The secrets of Seahenge

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This week’s article looks at one of Lynn Museum’s star objects most commonly known as Seahenge.

In the summer of 1998 the shifting sands of Holme beach revealed something extraordinary. Preserved in the sand were the remains of a timber circle dating back over 4000 years, to the Early Bronze Age. Although discovered on a modern beach, the circle was originally built on a saltmarsh, some distance inland.

The timbers formed a circle, 6.6 meters in diameter and comprising of fifty five closely-fitted oak posts. Originally each post would have measured up to 3 metres in length.

At the centre of the circle was a great upturned tree stump.

Scientific dating methods showed that the trees were felled in the spring or early summer of 2049BC.

The trees had been cut down and shaped with bronze tools and the marks left by up to fifty axes were preserved on the surface of the wood.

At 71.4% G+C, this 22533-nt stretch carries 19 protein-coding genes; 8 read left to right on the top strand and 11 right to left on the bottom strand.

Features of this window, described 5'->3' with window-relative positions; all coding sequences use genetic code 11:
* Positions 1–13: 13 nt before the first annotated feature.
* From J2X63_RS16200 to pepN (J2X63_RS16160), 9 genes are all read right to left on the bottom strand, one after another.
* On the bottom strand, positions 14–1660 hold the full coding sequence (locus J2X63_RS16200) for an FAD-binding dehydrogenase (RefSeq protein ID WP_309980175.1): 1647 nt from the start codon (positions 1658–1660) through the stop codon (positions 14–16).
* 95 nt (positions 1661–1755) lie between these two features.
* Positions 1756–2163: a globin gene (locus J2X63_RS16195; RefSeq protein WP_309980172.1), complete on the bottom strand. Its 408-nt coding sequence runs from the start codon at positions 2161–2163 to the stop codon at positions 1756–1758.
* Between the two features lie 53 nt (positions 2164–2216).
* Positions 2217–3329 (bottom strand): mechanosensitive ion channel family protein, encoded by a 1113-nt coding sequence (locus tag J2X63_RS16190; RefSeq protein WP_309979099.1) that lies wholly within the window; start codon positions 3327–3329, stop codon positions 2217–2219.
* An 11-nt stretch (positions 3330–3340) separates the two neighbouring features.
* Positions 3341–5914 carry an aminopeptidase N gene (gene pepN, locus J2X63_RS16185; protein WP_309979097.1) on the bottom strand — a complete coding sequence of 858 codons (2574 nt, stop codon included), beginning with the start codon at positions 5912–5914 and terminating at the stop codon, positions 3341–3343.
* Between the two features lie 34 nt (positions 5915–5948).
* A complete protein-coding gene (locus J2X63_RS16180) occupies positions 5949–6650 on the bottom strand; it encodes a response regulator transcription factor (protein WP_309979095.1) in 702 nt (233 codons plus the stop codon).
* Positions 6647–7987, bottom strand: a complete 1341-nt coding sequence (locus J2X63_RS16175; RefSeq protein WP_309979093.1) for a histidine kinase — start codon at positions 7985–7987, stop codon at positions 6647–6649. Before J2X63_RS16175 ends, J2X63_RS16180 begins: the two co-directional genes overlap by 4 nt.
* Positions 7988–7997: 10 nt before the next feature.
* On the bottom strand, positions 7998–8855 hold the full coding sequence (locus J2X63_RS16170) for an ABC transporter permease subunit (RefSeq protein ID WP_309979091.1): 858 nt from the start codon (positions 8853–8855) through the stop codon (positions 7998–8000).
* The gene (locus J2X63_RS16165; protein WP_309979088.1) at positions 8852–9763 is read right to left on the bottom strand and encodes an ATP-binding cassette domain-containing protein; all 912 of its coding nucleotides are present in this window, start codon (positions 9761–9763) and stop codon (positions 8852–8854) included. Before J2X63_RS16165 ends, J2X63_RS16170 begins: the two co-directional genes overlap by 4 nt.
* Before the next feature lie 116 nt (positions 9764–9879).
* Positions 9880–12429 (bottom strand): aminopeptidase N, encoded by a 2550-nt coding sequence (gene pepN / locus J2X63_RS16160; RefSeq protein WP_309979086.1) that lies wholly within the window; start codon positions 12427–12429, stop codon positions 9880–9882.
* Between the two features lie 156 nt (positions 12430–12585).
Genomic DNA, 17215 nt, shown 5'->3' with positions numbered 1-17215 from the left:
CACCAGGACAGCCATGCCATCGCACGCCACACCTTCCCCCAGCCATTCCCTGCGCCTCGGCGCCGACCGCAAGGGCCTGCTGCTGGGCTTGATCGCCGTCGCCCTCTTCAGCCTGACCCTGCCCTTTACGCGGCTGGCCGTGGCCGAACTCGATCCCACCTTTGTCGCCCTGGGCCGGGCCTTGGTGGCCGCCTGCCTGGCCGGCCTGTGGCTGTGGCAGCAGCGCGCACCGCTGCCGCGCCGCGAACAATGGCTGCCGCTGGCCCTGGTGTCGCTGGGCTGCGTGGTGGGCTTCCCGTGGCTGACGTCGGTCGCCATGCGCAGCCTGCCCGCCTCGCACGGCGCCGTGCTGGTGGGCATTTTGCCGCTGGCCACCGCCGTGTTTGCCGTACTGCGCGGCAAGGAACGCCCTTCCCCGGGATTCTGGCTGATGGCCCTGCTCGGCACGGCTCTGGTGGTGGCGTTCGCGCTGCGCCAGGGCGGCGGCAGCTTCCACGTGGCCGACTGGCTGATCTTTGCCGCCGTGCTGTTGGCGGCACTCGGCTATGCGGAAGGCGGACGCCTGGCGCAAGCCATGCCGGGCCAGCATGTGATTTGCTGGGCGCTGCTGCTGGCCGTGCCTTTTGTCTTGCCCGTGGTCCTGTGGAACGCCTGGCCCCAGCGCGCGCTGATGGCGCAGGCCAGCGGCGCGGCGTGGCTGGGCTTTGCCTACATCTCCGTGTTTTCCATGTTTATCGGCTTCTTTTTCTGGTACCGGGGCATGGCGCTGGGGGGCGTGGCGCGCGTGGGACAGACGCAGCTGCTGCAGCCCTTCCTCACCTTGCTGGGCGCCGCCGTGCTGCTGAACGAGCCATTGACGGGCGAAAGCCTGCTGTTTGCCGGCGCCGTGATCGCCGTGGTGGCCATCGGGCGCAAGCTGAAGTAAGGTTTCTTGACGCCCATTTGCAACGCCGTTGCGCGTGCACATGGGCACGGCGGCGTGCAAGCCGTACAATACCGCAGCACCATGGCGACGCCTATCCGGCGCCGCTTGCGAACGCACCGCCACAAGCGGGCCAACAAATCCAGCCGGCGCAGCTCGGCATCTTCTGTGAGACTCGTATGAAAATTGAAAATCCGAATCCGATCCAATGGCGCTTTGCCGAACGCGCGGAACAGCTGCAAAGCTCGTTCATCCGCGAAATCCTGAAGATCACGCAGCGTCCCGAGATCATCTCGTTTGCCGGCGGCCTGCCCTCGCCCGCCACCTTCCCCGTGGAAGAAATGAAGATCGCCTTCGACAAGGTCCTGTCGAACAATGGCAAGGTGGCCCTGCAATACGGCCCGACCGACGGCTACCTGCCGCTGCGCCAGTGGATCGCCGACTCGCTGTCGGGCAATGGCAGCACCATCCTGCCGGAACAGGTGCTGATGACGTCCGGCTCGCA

Evidence from the site suggests that shortly after it was built the entrance to the circle was sealed.

In the centuries that followed the saltmarsh was covered by freshwater reed swamp, colonised by rushes and alder trees. This swampy area created a thick layer of dark peat which covered 
the remains of the timbers, protecting them from 
decay.

Join us on Wednesday 11 November 14.30 - 15.30 for an illustrated talk by Dr Robin Hanley. Find out more about Seahenge and other Bronze Age discoveries on the local coastline. Cost is £2 including museum admission. Free for Friends and Museums Pass Holders. 
You can call 01553 775001 to book.